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Development of Fiber Reinforced Track Pad Materials

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Final rept. May 1983-Apr 1986

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Current tank track designs use rubber pads track pads to enhance traction, vibration isolation, and noise reduction, and to limit damage to paved surfaces. The pads can be made integral with the track as in the M1T156 system, or bonded to steel plates which are then bolted to the track as in the M60T142 system. Typical track pad mileage is far below the mileage between major overhauls. Since replacement of the pads is expensive and time consuming, it is worthwhile to investigate ways of improving the design to increase mileage while maintaining the functions stated above. Failure mechanisms for track pads include abrasion, cutting, chunking, and blowout. All of these are related to hysteresis heating of the rubber, which is due to the cyclic loading of the road wheels on the track. Rubber loses tensile and tear strength rapidly as temperatures is increased. Blowout is due to severe overheating, where the inside of the pad appears to vaporize. Analytical work included a thermal model of a track pad, which quantified the reduction in operating temperature due to reinforcement. It was also used to model the curing process. A fracture mechanics based fatigue model was constructed, to model debonding of the reinforcement as a function of cyclic loading. This showed that the baseline design should maintain a bond for a reasonable mileage, and showed what design changes would be needed to improve performance. Adhesion tests were conducted for a range of rubber compounds and wire types, and likely combinations with high adhesion were identified.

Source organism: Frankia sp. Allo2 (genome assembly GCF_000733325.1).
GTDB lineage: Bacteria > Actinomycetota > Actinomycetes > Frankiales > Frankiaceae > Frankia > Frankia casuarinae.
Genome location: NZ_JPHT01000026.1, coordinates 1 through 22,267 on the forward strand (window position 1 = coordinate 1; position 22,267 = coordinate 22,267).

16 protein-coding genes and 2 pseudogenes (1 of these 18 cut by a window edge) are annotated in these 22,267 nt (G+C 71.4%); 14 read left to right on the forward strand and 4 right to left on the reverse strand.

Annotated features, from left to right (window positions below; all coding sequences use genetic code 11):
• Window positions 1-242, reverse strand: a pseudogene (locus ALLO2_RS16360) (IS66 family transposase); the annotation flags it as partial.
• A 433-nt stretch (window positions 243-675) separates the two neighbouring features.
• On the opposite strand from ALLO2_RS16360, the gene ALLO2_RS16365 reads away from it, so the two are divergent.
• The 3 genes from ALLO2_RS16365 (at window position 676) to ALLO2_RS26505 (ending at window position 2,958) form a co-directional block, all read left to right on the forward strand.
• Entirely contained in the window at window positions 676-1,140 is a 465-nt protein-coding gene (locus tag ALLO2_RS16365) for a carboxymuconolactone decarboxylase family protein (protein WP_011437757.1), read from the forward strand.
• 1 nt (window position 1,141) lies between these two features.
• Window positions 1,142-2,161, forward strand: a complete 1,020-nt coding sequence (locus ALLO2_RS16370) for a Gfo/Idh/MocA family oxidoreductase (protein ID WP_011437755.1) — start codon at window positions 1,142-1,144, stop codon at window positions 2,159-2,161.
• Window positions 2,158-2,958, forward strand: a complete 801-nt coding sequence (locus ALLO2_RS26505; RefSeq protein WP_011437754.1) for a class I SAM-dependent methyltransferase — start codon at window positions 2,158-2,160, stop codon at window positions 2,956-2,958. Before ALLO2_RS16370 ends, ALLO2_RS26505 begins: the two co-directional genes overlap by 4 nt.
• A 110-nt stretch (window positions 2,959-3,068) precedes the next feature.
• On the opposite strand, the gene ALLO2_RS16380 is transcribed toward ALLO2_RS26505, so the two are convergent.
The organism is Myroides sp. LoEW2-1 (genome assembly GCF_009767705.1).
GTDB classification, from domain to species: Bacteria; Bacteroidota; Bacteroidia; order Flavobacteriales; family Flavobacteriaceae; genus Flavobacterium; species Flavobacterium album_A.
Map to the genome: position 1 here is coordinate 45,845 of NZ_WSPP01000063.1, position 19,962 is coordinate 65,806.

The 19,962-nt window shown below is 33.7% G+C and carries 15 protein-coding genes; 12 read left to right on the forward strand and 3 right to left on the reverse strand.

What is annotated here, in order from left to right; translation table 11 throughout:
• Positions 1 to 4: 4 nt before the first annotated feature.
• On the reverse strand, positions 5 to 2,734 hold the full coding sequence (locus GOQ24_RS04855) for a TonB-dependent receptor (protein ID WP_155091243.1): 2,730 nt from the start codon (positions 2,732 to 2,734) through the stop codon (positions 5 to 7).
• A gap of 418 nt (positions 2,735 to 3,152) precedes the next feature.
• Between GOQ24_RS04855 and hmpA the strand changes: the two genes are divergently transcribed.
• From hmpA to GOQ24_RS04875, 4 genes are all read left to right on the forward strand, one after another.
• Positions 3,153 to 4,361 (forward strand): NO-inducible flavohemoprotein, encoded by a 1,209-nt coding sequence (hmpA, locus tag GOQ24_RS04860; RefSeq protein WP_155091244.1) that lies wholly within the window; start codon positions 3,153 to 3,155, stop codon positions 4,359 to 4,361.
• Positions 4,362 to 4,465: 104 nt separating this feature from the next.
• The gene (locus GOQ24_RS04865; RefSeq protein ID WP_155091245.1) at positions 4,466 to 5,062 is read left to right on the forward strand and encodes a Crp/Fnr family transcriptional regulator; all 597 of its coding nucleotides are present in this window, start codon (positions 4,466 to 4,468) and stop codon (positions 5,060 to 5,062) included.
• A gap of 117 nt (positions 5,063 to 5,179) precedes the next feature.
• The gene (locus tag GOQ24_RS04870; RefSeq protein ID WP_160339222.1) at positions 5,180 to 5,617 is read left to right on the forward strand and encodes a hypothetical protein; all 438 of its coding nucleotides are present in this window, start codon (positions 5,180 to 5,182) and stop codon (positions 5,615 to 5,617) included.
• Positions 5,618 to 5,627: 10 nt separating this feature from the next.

Subject Categories:

  • Couplers, Fasteners and Joints
  • Combat Vehicles

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